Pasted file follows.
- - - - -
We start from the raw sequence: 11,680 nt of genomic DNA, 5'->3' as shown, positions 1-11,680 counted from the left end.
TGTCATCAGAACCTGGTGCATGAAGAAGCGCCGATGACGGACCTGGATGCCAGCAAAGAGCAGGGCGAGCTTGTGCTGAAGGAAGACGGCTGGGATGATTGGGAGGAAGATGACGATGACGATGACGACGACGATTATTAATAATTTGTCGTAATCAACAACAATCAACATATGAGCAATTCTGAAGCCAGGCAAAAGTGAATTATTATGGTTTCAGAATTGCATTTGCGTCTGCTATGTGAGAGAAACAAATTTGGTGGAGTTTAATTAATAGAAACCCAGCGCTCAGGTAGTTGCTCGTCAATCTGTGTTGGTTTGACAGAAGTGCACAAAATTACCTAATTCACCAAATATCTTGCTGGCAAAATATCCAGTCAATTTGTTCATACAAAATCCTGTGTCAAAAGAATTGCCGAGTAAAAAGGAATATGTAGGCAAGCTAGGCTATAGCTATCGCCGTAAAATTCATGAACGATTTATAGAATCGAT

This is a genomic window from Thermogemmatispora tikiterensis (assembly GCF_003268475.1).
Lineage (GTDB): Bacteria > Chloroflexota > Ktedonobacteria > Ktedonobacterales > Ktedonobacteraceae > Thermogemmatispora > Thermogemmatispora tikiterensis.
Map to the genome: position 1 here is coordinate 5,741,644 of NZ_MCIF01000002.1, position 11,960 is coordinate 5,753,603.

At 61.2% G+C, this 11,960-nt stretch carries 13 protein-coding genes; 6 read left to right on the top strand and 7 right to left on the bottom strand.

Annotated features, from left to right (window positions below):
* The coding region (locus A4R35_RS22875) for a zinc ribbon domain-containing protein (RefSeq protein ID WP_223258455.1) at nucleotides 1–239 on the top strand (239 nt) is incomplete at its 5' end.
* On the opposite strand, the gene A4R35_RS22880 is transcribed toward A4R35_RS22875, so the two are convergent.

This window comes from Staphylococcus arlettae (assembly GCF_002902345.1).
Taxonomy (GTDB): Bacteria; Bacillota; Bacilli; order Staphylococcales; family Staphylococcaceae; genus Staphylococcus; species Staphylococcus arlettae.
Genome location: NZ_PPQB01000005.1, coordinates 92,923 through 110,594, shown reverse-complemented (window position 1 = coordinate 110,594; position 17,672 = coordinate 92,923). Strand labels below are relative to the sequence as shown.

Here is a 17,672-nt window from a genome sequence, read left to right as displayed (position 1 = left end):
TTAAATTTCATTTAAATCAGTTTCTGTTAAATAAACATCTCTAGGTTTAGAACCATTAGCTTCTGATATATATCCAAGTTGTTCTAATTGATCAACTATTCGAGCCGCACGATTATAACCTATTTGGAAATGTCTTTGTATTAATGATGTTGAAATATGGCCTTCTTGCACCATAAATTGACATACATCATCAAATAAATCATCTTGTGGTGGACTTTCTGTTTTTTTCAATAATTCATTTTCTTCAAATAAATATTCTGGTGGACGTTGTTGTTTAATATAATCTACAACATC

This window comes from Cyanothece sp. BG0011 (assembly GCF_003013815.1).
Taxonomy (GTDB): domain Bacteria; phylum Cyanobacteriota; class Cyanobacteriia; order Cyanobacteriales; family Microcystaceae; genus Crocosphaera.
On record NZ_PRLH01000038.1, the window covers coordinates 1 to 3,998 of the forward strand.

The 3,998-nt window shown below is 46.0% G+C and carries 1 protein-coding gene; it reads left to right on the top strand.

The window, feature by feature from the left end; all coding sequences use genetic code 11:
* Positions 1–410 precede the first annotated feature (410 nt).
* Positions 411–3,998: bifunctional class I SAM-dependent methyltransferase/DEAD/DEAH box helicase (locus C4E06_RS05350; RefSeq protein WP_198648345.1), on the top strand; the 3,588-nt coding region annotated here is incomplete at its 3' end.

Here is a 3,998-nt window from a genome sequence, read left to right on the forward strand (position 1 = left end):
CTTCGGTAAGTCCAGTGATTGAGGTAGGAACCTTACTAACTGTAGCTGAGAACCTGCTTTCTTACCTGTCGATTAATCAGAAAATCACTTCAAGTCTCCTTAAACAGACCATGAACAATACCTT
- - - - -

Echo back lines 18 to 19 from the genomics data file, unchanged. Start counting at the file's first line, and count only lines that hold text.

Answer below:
The 3,998-nt window shown below is 46.0% G+C and carries 1 protein-coding gene; it reads left to right on the top strand.

The window, feature by feature from the left end; all coding sequences use genetic code 11: